Why Is it Important to Rest Between Sets?

Early bodybuilders workout weren’t much different than the workouts of competitive weightlifters. They would lift heavy and rest a long time between sets. Recent studies show low rep, heavy lifting with five minutes rest between sets produce strong and bulky muscle. And early bodybuilding champions like John Grimek were just that strong and bulk but also too smooth. Then came people like Vince Gironda and Jack LaLanne who used very short rest periods between sets.

This kind of training, along with better nutrition of course, seemed to give much more muscular definition. Since then bodybuilder naves have been more and more defined and vascular. Many like Frank Zane, Mohamed Makkawy, Steve Davis, and others learned methods for adding muscle size and definition at the same time. Using descending sets, (reducing poundage for each set), or super sets and tri sets (alternating exercises non-stop), they reduced their rest periods to as little as 10 seconds between sets. This had the same effect on their muscles as a heavy weight.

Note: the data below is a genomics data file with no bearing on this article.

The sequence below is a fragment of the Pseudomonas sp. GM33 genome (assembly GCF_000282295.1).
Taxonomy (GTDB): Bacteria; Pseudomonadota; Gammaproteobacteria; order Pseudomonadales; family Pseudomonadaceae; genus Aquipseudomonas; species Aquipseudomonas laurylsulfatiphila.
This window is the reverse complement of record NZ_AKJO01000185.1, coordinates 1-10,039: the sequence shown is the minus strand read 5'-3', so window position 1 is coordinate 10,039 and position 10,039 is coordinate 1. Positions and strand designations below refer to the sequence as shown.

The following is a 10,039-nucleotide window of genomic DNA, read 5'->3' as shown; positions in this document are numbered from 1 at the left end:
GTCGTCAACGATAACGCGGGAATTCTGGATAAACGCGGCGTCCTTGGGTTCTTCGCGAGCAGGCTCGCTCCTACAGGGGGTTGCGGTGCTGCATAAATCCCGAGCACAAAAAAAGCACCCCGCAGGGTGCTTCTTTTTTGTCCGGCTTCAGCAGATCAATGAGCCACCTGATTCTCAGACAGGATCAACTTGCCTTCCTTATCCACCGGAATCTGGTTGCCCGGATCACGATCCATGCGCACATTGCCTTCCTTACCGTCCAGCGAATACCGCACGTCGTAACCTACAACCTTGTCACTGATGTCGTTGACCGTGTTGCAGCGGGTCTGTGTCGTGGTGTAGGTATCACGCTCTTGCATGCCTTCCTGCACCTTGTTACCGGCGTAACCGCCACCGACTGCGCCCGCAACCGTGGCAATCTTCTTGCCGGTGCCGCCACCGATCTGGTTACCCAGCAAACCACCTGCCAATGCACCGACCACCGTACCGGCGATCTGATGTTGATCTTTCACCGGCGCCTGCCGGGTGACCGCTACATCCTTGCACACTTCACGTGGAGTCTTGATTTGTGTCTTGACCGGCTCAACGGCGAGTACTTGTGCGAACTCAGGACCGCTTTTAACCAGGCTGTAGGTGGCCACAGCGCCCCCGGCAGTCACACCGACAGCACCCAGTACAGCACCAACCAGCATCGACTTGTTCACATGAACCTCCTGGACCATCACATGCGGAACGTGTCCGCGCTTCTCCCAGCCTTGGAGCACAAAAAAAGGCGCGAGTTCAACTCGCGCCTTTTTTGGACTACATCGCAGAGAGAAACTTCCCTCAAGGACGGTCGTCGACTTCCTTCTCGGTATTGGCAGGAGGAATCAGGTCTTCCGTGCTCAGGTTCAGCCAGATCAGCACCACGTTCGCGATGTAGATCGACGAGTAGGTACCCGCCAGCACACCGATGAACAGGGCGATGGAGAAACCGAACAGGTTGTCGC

At the same time that the reps for each maximum effort where in the 6-8 range working deep muscle fibers. The continuous movement provided the advantages of a high rep workout (endurance fiber building and aerobic effect). Their workouts were condensed to half the time they’d normally take to perform.

If your goal is to get super definition, I highly recommend much shorter rests between sets. Gradually reduce your rest times down to 10 seconds on most muscle groups and no more than 30 seconds on leg exercises such as squats, dead lifts, leg presses, etc. Resting less than 10 seconds is ineffective because your reps will be limited by lactic acid build-up. You’ll make awesome gains for a long time on this short-rest method, but on every program, your muscles will eventually adapt. When this happens, It’s good to return to a slower pace.

Heavier weight training with a partner to help with an extra forced rep or two at the end of a set is great for off-season strength and size.

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Do you rest between your sets?

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